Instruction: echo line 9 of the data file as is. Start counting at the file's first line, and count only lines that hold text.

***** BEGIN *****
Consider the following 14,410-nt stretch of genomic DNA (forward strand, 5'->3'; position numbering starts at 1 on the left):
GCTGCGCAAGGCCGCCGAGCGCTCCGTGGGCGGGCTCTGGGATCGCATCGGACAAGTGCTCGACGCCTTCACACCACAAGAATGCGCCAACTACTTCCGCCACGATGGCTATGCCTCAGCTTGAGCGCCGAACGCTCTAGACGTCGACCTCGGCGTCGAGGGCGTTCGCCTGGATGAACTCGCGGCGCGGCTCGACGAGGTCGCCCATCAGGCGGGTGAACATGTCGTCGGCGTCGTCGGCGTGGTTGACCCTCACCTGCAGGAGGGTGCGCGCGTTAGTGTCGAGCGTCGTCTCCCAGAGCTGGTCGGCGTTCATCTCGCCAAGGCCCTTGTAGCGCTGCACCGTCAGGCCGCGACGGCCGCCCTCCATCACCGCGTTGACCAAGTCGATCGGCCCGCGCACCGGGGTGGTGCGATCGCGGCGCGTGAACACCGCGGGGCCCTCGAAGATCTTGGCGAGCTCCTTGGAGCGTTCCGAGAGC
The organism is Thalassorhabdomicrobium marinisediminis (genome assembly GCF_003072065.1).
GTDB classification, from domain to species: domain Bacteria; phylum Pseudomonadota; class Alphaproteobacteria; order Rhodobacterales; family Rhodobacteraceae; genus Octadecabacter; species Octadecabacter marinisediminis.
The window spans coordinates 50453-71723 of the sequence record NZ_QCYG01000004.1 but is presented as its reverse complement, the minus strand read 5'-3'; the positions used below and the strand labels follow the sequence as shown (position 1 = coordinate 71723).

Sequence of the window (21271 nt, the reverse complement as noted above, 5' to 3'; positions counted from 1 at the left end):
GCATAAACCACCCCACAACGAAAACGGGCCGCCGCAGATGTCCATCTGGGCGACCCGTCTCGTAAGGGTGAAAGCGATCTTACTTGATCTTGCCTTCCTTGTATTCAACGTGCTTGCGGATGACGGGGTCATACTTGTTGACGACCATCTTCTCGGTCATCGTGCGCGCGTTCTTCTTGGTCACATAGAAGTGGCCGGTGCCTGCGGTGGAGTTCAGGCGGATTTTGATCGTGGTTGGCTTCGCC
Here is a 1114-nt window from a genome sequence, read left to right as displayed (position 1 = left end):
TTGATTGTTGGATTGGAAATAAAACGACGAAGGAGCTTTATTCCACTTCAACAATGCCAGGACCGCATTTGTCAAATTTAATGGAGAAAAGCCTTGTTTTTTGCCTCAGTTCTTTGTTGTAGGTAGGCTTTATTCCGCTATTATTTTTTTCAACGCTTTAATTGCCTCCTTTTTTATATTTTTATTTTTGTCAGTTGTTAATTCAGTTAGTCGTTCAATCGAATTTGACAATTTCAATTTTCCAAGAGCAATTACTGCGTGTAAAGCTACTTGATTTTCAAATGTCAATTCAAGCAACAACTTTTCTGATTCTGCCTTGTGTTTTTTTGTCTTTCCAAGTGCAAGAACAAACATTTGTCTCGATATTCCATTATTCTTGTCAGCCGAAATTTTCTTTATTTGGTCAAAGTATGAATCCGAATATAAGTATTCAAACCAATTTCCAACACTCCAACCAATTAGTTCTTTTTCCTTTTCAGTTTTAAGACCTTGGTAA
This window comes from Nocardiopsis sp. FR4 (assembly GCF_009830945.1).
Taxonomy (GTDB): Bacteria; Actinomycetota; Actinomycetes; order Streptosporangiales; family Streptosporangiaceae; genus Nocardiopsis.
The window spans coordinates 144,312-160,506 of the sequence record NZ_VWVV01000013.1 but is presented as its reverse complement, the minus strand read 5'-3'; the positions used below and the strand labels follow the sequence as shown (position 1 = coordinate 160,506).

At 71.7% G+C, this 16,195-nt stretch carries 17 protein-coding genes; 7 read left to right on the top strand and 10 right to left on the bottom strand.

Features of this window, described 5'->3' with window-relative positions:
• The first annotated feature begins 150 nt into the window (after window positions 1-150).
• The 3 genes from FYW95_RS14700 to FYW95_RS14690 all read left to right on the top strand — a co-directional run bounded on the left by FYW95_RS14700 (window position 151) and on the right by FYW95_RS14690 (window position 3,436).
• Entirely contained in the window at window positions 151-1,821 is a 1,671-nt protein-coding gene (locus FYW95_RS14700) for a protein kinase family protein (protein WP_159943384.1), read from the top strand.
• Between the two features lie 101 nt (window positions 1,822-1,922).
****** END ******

TTGATTGTTGGATTGGAAATAAAACGACGAAGGAGCTTTATTCCACTTCAACAATGCCAGGACCGCATTTGTCAAATTTAATGGAGAAAAGCCTTGTTTTTTGCCTCAGTTCTTTGTTGTAGGTAGGCTTTATTCCGCTATTATTTTTTTCAACGCTTTAATTGCCTCCTTTTTTATATTTTTATTTTTGTCAGTTGTTAATTCAGTTAGTCGTTCAATCGAATTTGACAATTTCAATTTTCCAAGAGCAATTACTGCGTGTAAAGCTACTTGATTTTCAAATGTCAATTCAAGCAACAACTTTTCTGATTCTGCCTTGTGTTTTTTTGTCTTTCCAAGTGCAAGAACAAACATTTGTCTCGATATTCCATTATTCTTGTCAGCCGAAATTTTCTTTATTTGGTCAAAGTATGAATCCGAATATAAGTATTCAAACCAATTTCCAACACTCCAACCAATTAGTTCTTTTTCCTTTTCAGTTTTAAGACCTTGGTAA